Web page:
The Underrated Catholic Factor in 2016News at Home
tags: religion, election 2016, Catholic
Okla Elliott, Ph.D., is an assistant professor at Misericordia University in Dallas, Pa. Dr. Elliott is the author of several books, including the forthcoming “Pope Francis: The Essential Guide.” For more information, please visit http://oklaelliott.net.
Before 2016, we have only had seven Catholic vice-presidential candidates in American history: William Miller (1964), Ed Muskie (1968), Thomas Eagleton (1972), Sargent Shriver (Eagleton’s replacement, 1972), Geraldine Ferraro (1984), Paul Ryan (2012), and our current vice president, Joe Biden (2008, 2012). This year both main party vice presidential candidates were Catholic: Tim Kaine and Mike Pence. This January Pence will become just the second Catholic vice president we have ever had — or “Evangelical-Catholic” as he calls himself. And there has been only one Catholic president: John F. Kennedy.
Despite this slight presence in nationwide office, the Catholic vote is one of the key bellwethers that determines who will win the presidency. For generations now, since the 1950s in fact, whoever has won the Catholic vote has generally won the Oval Office. In 2004, Bush won 52 percent of the Catholic vote to Kerry’s 47 percent. In 2008, Obama won 54 percent to McCain’s 45 percent. And in 2012, Obama won 50 percent to Romney’s 48 percent. The only recent election where the winner of the Catholic vote did not take the presidency was in 2000, when Gore won the Catholic vote by 50 percent to 47 percent, though of course that election was fraught with scandal, meaning that the Catholic vote may still have accurately determined the rightful president.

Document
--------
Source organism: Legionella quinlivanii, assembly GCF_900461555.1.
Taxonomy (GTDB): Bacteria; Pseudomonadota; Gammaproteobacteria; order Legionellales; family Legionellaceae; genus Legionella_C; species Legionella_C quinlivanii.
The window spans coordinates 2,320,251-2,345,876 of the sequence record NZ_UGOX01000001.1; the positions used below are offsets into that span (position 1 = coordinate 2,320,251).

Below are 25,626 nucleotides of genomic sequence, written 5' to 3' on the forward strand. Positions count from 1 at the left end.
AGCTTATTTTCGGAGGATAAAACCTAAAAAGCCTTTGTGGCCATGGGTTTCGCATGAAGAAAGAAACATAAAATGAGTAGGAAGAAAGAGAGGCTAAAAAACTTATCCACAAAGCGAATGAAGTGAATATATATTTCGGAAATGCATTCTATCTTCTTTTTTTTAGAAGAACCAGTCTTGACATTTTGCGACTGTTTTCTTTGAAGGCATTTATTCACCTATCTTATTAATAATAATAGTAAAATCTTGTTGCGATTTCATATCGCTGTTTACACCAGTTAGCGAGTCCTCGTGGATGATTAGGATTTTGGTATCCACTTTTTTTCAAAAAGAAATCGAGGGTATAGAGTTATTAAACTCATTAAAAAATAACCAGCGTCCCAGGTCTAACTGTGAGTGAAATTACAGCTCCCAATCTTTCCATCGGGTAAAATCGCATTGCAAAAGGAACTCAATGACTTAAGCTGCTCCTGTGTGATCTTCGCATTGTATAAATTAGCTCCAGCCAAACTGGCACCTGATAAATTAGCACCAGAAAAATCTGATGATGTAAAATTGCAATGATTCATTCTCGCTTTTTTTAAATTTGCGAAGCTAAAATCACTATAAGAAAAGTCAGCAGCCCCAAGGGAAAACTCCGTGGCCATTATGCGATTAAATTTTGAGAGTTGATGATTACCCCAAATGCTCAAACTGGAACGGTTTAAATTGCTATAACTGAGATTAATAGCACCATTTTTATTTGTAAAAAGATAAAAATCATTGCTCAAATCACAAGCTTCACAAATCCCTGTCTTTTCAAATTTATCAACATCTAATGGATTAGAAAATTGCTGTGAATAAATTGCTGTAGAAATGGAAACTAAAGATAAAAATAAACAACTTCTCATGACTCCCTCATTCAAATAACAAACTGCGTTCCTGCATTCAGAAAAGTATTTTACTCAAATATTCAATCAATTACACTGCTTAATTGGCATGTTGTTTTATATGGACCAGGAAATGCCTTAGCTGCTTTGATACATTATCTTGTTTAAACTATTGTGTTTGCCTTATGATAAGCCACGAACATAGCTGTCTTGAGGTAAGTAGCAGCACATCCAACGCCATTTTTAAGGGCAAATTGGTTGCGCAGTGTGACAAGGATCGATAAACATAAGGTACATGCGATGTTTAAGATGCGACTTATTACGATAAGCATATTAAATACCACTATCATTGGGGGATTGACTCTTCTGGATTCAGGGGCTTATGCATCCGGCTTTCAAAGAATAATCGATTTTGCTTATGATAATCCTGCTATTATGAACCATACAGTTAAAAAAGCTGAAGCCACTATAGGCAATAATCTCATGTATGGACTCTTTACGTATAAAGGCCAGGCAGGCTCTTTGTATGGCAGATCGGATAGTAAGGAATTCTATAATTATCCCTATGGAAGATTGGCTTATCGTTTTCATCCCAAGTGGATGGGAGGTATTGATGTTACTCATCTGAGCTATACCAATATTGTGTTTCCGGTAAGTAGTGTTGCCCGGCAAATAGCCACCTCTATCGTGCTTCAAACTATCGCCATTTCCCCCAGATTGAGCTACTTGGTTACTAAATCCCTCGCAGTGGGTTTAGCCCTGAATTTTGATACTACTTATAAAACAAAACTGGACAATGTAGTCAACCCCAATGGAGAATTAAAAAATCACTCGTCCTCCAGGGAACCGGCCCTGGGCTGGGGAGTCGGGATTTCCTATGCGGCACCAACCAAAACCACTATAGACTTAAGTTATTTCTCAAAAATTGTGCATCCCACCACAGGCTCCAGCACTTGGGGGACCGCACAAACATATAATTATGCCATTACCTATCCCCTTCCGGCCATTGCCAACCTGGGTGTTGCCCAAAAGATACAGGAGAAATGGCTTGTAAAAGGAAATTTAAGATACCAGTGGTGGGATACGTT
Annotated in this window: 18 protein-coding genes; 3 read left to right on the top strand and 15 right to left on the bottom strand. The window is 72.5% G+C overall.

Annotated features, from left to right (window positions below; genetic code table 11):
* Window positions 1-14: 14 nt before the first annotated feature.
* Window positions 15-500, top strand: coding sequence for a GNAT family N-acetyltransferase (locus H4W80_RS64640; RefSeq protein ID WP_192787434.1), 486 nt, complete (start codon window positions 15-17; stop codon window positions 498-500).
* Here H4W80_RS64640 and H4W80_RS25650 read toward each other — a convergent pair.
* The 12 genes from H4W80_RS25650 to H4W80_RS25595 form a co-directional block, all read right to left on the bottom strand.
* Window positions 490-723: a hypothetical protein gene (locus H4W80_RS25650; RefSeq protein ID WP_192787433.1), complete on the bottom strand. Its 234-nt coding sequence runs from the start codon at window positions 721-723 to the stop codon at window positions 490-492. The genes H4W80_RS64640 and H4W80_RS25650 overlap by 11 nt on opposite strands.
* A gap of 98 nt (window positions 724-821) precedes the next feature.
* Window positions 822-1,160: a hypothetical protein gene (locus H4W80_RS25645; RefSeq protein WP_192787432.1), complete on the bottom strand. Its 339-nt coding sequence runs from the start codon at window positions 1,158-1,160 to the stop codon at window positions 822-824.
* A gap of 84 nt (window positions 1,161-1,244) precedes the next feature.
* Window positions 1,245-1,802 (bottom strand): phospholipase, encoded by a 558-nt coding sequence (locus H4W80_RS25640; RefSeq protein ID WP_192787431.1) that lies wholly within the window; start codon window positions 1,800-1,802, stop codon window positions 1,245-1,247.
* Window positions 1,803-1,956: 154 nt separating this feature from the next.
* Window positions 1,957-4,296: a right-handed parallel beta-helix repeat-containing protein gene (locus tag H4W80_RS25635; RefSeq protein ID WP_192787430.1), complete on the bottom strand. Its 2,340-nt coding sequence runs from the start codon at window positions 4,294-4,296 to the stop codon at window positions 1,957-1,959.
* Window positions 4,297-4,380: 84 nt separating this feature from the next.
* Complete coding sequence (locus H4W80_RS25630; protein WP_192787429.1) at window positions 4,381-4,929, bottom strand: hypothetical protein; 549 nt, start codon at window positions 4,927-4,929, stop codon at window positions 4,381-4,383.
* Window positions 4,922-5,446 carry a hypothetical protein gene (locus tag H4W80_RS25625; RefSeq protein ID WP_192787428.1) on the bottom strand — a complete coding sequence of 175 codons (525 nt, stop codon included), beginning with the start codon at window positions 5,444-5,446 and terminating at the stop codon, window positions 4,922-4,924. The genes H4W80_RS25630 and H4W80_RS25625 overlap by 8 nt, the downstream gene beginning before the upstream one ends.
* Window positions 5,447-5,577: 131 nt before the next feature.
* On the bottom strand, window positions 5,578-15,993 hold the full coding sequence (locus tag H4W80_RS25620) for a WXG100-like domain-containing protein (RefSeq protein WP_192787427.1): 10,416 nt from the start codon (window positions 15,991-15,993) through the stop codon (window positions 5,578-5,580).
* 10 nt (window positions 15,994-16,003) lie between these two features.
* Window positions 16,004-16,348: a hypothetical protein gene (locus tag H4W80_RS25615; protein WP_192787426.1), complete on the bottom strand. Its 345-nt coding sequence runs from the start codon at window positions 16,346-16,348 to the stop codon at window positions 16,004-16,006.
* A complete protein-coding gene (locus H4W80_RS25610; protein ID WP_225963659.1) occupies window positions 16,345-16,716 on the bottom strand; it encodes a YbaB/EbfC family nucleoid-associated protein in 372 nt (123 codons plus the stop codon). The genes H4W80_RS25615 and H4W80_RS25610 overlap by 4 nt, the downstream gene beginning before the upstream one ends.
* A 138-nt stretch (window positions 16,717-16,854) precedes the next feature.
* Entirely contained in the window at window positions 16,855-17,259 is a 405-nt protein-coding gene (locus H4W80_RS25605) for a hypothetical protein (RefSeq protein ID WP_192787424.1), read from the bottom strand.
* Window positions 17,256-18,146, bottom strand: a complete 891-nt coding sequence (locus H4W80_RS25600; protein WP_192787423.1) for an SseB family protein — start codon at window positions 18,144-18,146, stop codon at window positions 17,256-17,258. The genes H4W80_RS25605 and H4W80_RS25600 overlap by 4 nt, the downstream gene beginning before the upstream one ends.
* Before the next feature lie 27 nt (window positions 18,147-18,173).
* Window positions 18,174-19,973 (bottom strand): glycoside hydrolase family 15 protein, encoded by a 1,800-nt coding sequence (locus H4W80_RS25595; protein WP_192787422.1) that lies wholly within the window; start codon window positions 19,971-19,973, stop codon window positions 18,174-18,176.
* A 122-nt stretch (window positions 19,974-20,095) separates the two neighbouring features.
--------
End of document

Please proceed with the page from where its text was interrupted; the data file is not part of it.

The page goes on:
So, what effect did the Catholic vote have in 2016?
CNN’s exit polls show that Trump/Pence took the Catholic vote by 52 percent to 45 percent. Given the large numbers of Catholics in swing states such as Florida, North Carolina, Pennsylvania, and Wisconsin — all states that Trump won — winning the Catholic vote by a notable margin certainly helped him achieve victory overall.
Clinton made the smart move of putting Tim Kaine on the ticket, and it seemed to have worked, with polls several weeks ahead of the election showing her well ahead among this demographic, but leaked emails from her campaign insulting Catholic voters turned many against her. This scandal went largely unnoticed in the mainstream media, but Catholic news outlets and social media groups discussed it at length. And Pence’s Catholic background likely offset Kaine’s pull for Catholic voters. Additionally, never before have pre-Election Day polls been so far off, and polls of Catholic voters were no exception.
More generally speaking, what makes the Catholic vote so interesting and so central in determining the presidency is that Catholic beliefs do not neatly fit into the platform of either major party. On issues such as abortion and birth control, Catholic teaching is at odds with the Democratic Party, but on issues of social justice such as the death penalty and poverty relief, it is at odds with the Republican Party. This means that Catholic voters are more likely to switch which party they support from election to election, or even race to race within a given year, than other demographics are. They are therefore that most prized commodity in the electoral economy — the swayable swing vote.
Future presidential candidates would do well to focus large sums of cash and energy on courting this key voting bloc.